During April, the Khaled bin Sultan Living Oceans Foundation (KSLOF), in partnership with Friends of the Environment (FRIENDS), is taking students and teachers to restore a local mangrove forest. It’s the final phase in a new mangrove education and restoration program called Bahamas Awareness of Mangroves (B.A.M.). Forty-five students from Abaco Central High School and Forest Heights Academy will visit degraded sections of mangrove forests in Abaco to plant mangrove trees they have been growing all school year.
Last fall, the B.A.M. team brought students to a mangrove forest to collect mangrove seedlings (called propagules) to grow in their classrooms. “The project teaches students and teachers about the ecological importance of their mangrove forests and helps them get involved in local restoration efforts,” says Amy Heemsoth, Director of Education at the Khaled bin Sultan Living Oceans Foundation, and the founder of the B.A.M. program. “We are able to provide students with solid science education while also imparting a conservation ethic.”
As well as planting 135 mangrove trees, Amy Heemsoth is working with teachers to help them plan for next year’s B.A.M. program, and visiting classrooms to help students analyze the data they have been collecting on the growth of their mangrove propagules.
“We are bringing STEM (Science, Technology, Engineering, & Math) education and hands-on learning experiences to students in The Bahamas,” says Kristen Williams, Executive Director of FRIENDS. “The B.A.M. project is a great hands-on experience for students.” It’s another great way FRIENDS is inspiring pride and awareness in students by introducing them to science and exploration in their local environment.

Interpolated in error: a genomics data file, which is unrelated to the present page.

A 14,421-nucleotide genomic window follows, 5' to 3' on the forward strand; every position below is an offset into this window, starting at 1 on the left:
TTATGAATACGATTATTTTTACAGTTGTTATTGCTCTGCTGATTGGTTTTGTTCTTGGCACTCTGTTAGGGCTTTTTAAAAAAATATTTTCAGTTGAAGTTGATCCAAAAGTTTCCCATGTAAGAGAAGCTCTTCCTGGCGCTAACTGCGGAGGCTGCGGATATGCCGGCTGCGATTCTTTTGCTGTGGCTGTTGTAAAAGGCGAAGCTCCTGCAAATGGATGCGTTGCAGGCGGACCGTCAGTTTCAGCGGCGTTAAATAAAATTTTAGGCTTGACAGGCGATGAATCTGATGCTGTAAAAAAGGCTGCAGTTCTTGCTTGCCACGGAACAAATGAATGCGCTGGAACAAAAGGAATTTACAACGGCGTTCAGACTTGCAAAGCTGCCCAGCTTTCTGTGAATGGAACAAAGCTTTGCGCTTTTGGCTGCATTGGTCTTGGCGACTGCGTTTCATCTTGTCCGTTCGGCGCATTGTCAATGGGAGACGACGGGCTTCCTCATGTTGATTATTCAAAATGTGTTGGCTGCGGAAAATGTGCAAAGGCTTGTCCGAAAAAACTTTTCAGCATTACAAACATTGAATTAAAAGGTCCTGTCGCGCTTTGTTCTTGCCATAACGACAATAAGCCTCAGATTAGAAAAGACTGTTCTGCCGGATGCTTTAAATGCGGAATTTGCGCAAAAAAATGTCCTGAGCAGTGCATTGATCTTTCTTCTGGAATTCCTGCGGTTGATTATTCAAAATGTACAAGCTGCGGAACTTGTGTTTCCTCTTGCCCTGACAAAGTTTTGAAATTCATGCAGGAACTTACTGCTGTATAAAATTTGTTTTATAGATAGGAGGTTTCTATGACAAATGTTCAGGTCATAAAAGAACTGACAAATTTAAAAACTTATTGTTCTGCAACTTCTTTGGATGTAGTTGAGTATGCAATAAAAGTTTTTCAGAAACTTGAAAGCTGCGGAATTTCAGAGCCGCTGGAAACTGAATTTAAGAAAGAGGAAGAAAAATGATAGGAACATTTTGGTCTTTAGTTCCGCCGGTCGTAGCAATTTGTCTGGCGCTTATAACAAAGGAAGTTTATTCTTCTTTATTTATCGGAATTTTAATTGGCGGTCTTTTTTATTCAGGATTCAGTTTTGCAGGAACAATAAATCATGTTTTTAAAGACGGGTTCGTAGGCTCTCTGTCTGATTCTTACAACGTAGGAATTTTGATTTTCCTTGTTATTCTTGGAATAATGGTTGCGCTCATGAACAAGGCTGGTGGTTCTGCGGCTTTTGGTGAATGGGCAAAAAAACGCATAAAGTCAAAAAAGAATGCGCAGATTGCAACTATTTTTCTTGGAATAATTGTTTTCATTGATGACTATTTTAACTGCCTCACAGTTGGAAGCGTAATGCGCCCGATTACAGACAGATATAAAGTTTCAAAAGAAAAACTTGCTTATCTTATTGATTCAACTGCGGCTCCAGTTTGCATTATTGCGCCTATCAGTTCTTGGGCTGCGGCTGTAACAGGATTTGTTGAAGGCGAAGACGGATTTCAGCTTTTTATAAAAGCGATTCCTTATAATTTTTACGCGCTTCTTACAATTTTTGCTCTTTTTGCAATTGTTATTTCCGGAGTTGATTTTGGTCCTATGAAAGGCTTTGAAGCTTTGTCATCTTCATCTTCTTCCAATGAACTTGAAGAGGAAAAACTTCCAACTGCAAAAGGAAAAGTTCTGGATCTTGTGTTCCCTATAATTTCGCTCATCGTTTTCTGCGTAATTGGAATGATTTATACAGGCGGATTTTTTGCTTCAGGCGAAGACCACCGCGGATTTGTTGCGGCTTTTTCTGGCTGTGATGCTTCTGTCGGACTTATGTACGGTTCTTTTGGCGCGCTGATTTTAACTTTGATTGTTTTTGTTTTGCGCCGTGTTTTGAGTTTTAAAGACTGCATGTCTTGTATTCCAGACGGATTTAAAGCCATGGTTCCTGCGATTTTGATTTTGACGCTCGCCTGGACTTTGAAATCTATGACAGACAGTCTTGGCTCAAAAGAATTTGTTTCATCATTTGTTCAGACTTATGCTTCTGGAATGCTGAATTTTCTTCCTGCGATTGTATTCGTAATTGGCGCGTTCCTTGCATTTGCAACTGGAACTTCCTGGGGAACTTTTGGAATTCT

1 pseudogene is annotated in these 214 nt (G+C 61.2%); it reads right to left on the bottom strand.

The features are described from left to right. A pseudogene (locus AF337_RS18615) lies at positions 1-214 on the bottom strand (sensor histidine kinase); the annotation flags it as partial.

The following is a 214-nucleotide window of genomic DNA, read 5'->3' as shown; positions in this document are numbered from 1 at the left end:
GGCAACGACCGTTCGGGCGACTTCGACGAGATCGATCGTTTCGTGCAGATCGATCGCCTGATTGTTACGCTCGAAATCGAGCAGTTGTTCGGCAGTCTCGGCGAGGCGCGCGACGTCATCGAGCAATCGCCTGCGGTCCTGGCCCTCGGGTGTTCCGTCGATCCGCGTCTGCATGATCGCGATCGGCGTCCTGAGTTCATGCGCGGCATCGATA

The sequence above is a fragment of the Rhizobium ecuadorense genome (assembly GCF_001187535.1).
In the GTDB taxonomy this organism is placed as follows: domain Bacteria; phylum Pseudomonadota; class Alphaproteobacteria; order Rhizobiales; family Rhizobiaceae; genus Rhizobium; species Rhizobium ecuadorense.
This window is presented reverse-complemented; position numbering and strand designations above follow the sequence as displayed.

The B.A.M. program was launched at the start of this school year to preserve mangrove forests and help teachers educate students in The Bahamas about this important ecosystem. “Our mangrove education and restoration programs in the Caribbean strike the perfect balance between education, science, conservation, and outreach” says Captain Philip G. Renaud, Executive Director of the Khaled bin Sultan Living Oceans Foundation “We’re empowering young people with an appreciation for these critical natural resources.”
“Working with the B.A.M. program has given our students a new realization of the importance of the Mangrove wetlands,” says Jim Richard, a teacher at Forest Heights Academy participating in the B.A.M. program. “I believe that the work the students have done with the Living Oceans Foundation and FRIENDS of the Environment in Abaco will go a long way towards ensuring our students graduate with a respect for the environment and an understanding of the important role each ecosystem plays in our lives.”